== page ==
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  • Christina Theodorakis

Unknowingly Calling Someone a Neo-Nazi

This is another important blog about the infamous wasei-eigo (和製英語; pronounced wah-say ay-go; lit. "English" created in Japan) that, for an English speaker, they'll get a certain image of a word they hear in English, but for the same word, the Japanese speaker will get a completely different image. Whether you're someone who's been studying Japanese for the purpose of living and/or doing business in Japan or you're a Japanese person who wants some insight into some English, I'm someone who's in the same situation, so I'd like to help you avoid embarrassment in business situations with someone who isn't 100% familiar with how English words have been adopted into Japanese. That's a situation that you should find out about sooner rather than later because there are certain wasei-eigo words that are real English words (e.g., senior glass) or English words mashed with words from other languages (e.g., freeter — a mashup of "free" from English and "Arbeiter" from German [which, incidentally, they also use the wrong way in Japan to mean a part-time worker]).

Actually, this blog comes from personal experience: an encounter I recently had with a Japanese friend. My friend has been studying English very diligently in order to study abroad in an English-speaking country, so his English is actually very good; however, one thing that Japanese people have difficulty learning is what wasei-eigo words actually mean in English. If no native English speaker teaches them, then Japanese people go on believing that these wasei-eigo words are normal English words, even though many wasei-eigo words (remember: "English" created in Japan) actually originate from other European languages, such as German or Dutch, but I digress.

(If you're interested in seeing examples of head-scratching wasei-eigo, make sure you frequent our Twitter page here.)

Anyway, in the middle of our casual conversation in English, my friend mentioned that someone was a skinhead, to which I fell silent in response for a few seconds since I was flabbergasted. I, fluent in Japanese with a pretty good (but not perfect) knowledge of wasei-eigo, was confused as to why he called someone a Neo-Nazi, until it hit me that the person he had called a skinhead was completely bald. I told my friend about his unintended faux pas — that "skinhead" in modern vernacular mostly refers to the white supremacist skinheads and does not simply mean "someone with no hair on their head," and that's when my Japanese friend fell silent in confusion like I had moments before. I'm sure that he was wondering how the word innocent words "skin" and "head" — which should and used to mean someone with a completely bald or shaved head — could have anything to do with Nazism. This is where my friend Wikipedia came to the rescue.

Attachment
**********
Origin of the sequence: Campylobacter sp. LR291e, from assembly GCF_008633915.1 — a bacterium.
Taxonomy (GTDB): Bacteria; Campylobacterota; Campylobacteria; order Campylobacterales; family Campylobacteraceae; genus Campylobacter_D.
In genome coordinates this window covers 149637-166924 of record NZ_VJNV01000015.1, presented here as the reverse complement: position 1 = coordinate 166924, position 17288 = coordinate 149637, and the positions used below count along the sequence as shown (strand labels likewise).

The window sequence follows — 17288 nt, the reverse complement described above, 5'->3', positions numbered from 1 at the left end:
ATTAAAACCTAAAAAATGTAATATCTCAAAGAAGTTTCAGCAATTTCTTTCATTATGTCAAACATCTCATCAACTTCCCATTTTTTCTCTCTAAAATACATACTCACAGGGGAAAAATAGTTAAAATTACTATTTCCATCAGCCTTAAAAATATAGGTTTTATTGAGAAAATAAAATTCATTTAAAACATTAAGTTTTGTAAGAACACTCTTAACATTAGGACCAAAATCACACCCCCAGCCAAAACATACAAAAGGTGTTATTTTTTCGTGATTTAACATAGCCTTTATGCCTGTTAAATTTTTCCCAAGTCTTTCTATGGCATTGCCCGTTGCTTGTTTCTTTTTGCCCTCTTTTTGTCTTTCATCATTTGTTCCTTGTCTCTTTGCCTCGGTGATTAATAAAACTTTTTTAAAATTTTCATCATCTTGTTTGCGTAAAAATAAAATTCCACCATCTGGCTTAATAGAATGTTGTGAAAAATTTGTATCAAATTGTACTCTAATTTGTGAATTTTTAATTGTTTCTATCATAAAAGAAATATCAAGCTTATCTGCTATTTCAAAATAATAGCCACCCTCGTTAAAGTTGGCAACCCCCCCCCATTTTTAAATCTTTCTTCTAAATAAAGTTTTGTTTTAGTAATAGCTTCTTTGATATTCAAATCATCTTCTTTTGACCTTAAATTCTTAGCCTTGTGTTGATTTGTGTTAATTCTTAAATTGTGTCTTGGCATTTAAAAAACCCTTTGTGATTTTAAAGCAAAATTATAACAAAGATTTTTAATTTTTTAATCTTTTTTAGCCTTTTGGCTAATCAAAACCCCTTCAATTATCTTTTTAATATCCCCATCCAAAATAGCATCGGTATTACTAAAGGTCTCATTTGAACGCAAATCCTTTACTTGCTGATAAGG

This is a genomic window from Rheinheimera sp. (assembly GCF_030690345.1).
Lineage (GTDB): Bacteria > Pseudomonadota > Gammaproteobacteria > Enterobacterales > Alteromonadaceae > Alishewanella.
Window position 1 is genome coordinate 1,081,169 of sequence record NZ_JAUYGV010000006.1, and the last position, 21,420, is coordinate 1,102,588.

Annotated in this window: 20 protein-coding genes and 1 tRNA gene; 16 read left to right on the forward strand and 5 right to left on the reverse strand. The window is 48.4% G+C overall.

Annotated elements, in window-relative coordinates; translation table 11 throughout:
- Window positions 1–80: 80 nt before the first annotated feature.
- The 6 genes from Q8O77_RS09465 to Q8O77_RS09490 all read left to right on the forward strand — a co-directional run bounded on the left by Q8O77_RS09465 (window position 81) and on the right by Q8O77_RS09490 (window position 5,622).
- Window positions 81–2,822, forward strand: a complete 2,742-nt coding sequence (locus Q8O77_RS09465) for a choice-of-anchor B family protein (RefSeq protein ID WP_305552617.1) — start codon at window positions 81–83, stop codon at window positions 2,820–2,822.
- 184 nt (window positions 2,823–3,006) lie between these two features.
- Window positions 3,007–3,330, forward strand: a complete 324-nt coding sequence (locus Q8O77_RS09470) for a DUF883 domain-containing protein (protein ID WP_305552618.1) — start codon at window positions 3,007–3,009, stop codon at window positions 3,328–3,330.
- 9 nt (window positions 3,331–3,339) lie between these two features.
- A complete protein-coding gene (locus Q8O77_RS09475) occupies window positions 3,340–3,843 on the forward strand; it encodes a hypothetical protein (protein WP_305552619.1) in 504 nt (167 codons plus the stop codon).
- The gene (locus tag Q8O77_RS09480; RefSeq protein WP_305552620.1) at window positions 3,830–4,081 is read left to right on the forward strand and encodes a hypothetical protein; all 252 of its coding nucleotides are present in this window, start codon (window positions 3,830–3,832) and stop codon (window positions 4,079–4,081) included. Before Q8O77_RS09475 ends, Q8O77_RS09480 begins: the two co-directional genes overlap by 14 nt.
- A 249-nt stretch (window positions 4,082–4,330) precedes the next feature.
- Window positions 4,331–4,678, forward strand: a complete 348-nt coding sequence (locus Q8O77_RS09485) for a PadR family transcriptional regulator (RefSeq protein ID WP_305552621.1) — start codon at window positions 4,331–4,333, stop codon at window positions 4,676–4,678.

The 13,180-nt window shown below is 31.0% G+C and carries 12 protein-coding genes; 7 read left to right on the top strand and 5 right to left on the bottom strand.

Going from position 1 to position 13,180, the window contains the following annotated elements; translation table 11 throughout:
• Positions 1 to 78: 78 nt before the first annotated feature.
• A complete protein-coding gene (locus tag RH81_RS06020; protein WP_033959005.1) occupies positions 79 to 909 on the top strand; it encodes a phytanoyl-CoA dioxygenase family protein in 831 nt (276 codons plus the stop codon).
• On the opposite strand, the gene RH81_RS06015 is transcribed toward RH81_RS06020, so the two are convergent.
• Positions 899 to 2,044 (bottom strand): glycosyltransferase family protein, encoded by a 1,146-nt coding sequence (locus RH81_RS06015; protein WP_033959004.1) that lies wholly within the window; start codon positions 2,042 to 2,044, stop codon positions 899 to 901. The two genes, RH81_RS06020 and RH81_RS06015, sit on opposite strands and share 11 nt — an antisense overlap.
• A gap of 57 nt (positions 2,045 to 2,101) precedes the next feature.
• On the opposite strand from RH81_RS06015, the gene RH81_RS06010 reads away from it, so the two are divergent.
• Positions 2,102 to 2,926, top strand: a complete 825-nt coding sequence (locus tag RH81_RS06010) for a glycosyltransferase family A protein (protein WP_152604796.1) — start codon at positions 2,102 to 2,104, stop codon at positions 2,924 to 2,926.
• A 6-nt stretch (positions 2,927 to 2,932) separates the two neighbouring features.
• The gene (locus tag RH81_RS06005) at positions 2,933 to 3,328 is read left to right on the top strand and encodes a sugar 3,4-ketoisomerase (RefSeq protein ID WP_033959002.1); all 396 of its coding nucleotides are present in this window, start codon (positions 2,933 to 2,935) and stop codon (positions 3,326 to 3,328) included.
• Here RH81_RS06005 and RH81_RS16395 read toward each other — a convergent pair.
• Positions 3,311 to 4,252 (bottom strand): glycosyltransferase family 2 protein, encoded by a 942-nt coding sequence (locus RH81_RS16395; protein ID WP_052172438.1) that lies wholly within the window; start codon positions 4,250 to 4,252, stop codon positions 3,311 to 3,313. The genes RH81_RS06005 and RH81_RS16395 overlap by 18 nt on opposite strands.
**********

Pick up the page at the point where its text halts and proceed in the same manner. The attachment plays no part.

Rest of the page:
Curiously, the Japanese Wikipedia entry for "skinhead" doesn't take you to the English entry for "skinhead" when you change the language from the menu on the left and instead takes you to the "head shaving" page, which talks about the history of ritualistic shaving heads and baldness in ancient cultures. Furthermore, the actual entry for "skinhead" in English has no Japanese version and mostly refers to the Buddhist monks who've had shaved heads in Japan since the Edo period (1603-1868) and has a tiny section on the "subculture" of skinheads in the West, which is the most important cultural difference. This leads me to believe that a Japanese person read the English entry and barely understood it — which is fine, but not helpful.

Because this was a good friend, I didn't think that he actually meant anything by calling the person a skinhead, and I could figure out what he really meant since I knew about whom he was talking. Imagine if you were in a business situation. If you're a Westerner working with Japanese people, be lenient with words that you hear Japanese people use, and if you're a Japanese person, be careful when you use words that you think are English with foreign business partners and colleagues.

That's why you need a localization team who's aware of language and cultural differences — something that a machine cannot do. Do you need some insight or expertise into working with Japanese companies, helping Japanese employees assimilate into your company, or looking to break into the Japanese market? Or maybe you're interested in translation? Feel free to contact us at




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